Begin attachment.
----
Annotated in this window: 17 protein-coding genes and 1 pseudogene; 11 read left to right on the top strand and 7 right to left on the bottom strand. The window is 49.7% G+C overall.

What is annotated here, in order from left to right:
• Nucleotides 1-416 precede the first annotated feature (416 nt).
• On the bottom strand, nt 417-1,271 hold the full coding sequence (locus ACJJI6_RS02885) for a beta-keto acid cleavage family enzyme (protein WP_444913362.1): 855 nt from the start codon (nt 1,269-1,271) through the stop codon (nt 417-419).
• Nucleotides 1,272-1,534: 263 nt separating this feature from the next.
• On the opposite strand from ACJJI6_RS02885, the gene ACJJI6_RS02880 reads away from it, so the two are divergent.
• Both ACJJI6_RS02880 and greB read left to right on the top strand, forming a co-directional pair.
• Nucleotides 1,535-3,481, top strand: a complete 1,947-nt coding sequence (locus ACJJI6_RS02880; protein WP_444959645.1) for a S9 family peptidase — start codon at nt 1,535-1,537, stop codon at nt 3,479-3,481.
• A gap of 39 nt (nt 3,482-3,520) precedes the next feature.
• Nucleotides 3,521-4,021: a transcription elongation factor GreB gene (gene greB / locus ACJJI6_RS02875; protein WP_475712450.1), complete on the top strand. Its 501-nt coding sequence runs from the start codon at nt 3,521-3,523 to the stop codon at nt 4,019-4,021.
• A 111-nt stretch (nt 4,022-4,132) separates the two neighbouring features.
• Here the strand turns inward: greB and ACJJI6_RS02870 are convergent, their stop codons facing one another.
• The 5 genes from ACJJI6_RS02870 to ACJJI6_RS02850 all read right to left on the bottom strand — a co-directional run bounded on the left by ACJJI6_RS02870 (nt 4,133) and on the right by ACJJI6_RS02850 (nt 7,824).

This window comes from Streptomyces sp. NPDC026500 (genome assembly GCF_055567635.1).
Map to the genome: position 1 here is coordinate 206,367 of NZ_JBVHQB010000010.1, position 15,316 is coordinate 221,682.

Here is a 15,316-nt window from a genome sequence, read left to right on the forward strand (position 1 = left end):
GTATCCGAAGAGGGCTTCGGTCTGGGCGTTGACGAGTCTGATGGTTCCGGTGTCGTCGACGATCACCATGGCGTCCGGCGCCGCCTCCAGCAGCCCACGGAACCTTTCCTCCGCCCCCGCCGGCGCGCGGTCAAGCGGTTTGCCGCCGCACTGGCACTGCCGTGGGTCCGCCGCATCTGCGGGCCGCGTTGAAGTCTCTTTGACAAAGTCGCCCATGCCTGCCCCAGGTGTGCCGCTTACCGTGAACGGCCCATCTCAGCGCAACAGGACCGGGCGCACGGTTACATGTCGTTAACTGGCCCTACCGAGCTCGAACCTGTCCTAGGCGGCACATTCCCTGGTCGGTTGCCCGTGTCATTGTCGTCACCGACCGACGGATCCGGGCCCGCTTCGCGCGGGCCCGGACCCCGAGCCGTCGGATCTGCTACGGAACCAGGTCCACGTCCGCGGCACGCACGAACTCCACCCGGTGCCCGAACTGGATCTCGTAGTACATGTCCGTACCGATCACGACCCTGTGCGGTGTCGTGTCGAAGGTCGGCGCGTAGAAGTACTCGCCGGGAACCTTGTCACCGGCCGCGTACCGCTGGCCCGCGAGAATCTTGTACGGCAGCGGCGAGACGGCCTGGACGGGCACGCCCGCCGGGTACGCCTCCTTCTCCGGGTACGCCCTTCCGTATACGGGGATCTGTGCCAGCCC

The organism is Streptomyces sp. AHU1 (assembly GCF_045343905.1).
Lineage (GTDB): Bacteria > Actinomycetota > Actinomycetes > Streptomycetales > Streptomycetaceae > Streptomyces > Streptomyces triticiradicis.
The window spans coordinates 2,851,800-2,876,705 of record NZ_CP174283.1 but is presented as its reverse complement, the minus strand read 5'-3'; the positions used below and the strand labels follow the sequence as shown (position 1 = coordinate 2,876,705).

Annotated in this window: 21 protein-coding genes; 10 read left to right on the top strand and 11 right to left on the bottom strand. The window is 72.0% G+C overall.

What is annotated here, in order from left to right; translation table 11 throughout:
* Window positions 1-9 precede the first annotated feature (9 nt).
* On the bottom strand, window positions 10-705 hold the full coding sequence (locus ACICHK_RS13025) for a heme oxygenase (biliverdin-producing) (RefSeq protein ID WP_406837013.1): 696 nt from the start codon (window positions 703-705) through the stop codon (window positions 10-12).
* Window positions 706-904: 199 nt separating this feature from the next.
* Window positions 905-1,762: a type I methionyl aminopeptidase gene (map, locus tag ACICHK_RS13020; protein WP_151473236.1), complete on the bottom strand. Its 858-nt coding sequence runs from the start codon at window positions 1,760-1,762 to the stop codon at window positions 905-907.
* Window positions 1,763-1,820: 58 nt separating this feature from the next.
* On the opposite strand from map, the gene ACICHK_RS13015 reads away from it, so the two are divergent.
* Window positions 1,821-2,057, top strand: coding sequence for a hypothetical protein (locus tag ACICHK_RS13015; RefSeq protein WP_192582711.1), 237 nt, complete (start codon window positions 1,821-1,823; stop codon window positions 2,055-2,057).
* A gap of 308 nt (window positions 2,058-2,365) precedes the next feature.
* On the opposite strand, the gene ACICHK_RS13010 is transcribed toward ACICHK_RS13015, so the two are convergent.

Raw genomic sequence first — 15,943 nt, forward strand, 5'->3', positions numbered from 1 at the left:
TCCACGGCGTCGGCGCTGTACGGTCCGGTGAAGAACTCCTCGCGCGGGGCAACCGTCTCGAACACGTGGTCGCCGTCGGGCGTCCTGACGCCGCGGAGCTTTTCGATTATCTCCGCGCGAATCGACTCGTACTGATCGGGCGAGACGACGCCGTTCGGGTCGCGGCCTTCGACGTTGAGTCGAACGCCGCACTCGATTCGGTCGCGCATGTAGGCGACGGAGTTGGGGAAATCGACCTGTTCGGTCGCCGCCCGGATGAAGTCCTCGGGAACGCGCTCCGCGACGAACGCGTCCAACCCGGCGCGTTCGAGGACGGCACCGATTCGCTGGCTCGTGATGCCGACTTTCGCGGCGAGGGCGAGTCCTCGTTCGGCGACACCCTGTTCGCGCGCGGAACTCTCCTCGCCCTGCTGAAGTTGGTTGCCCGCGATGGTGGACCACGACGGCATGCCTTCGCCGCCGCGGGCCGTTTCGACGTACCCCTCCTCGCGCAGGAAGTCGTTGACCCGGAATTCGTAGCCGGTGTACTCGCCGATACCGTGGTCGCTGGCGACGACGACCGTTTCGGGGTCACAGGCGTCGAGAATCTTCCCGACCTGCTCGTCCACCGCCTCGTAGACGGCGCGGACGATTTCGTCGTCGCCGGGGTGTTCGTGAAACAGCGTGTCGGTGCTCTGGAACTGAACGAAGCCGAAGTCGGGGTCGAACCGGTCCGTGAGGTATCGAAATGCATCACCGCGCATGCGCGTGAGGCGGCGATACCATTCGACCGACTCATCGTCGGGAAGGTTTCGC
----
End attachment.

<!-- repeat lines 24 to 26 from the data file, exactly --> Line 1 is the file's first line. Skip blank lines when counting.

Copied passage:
* On the bottom strand, window positions 10-705 hold the full coding sequence (locus ACICHK_RS13025) for a heme oxygenase (biliverdin-producing) (RefSeq protein ID WP_406837013.1): 696 nt from the start codon (window positions 703-705) through the stop codon (window positions 10-12).
* Window positions 706-904: 199 nt separating this feature from the next.
* Window positions 905-1,762: a type I methionyl aminopeptidase gene (map, locus tag ACICHK_RS13020; protein WP_151473236.1), complete on the bottom strand. Its 858-nt coding sequence runs from the start codon at window positions 1,760-1,762 to the stop codon at window positions 905-907.